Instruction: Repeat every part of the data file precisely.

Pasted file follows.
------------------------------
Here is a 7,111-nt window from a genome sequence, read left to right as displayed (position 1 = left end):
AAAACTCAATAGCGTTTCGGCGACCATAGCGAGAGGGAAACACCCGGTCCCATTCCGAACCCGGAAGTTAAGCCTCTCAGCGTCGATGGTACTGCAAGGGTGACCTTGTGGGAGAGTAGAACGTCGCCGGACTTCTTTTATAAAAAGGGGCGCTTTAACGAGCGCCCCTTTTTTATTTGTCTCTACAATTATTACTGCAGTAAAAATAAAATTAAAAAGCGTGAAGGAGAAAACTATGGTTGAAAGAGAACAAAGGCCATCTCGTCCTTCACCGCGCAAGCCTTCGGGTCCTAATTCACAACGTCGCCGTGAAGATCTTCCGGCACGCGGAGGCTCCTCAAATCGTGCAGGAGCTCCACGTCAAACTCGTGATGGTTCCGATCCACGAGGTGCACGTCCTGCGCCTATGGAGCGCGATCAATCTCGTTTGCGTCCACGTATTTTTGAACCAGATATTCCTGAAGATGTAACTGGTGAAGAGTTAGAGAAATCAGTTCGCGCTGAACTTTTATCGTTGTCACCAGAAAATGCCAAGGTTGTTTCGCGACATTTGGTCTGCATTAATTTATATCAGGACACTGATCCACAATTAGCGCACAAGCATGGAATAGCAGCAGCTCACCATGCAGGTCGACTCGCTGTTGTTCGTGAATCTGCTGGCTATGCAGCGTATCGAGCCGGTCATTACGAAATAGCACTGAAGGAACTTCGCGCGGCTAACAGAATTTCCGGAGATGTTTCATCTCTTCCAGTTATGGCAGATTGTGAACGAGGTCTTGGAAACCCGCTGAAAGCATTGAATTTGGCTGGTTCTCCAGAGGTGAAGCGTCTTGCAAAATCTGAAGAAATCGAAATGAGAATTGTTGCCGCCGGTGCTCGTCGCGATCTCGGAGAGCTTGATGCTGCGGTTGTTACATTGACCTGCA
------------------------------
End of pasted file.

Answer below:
Here is a 7,111-nt window from a genome sequence, read left to right as displayed (position 1 = left end):
AAAACTCAATAGCGTTTCGGCGACCATAGCGAGAGGGAAACACCCGGTCCCATTCCGAACCCGGAAGTTAAGCCTCTCAGCGTCGATGGTACTGCAAGGGTGACCTTGTGGGAGAGTAGAACGTCGCCGGACTTCTTTTATAAAAAGGGGCGCTTTAACGAGCGCCCCTTTTTTATTTGTCTCTACAATTATTACTGCAGTAAAAATAAAATTAAAAAGCGTGAAGGAGAAAACTATGGTTGAAAGAGAACAAAGGCCATCTCGTCCTTCACCGCGCAAGCCTTCGGGTCCTAATTCACAACGTCGCCGTGAAGATCTTCCGGCACGCGGAGGCTCCTCAAATCGTGCAGGAGCTCCACGTCAAACTCGTGATGGTTCCGATCCACGAGGTGCACGTCCTGCGCCTATGGAGCGCGATCAATCTCGTTTGCGTCCACGTATTTTTGAACCAGATATTCCTGAAGATGTAACTGGTGAAGAGTTAGAGAAATCAGTTCGCGCTGAACTTTTATCGTTGTCACCAGAAAATGCCAAGGTTGTTTCGCGACATTTGGTCTGCATTAATTTATATCAGGACACTGATCCACAATTAGCGCACAAGCATGGAATAGCAGCAGCTCACCATGCAGGTCGACTCGCTGTTGTTCGTGAATCTGCTGGCTATGCAGCGTATCGAGCCGGTCATTACGAAATAGCACTGAAGGAACTTCGCGCGGCTAACAGAATTTCCGGAGATGTTTCATCTCTTCCAGTTATGGCAGATTGTGAACGAGGTCTTGGAAACCCGCTGAAAGCATTGAATTTGGCTGGTTCTCCAGAGGTGAAGCGTCTTGCAAAATCTGAAGAAATCGAAATGAGAATTGTTGCCGCCGGTGCTCGTCGCGATCTCGGAGAGCTTGATGCTGCGGTTGTTACATTGACCTGCA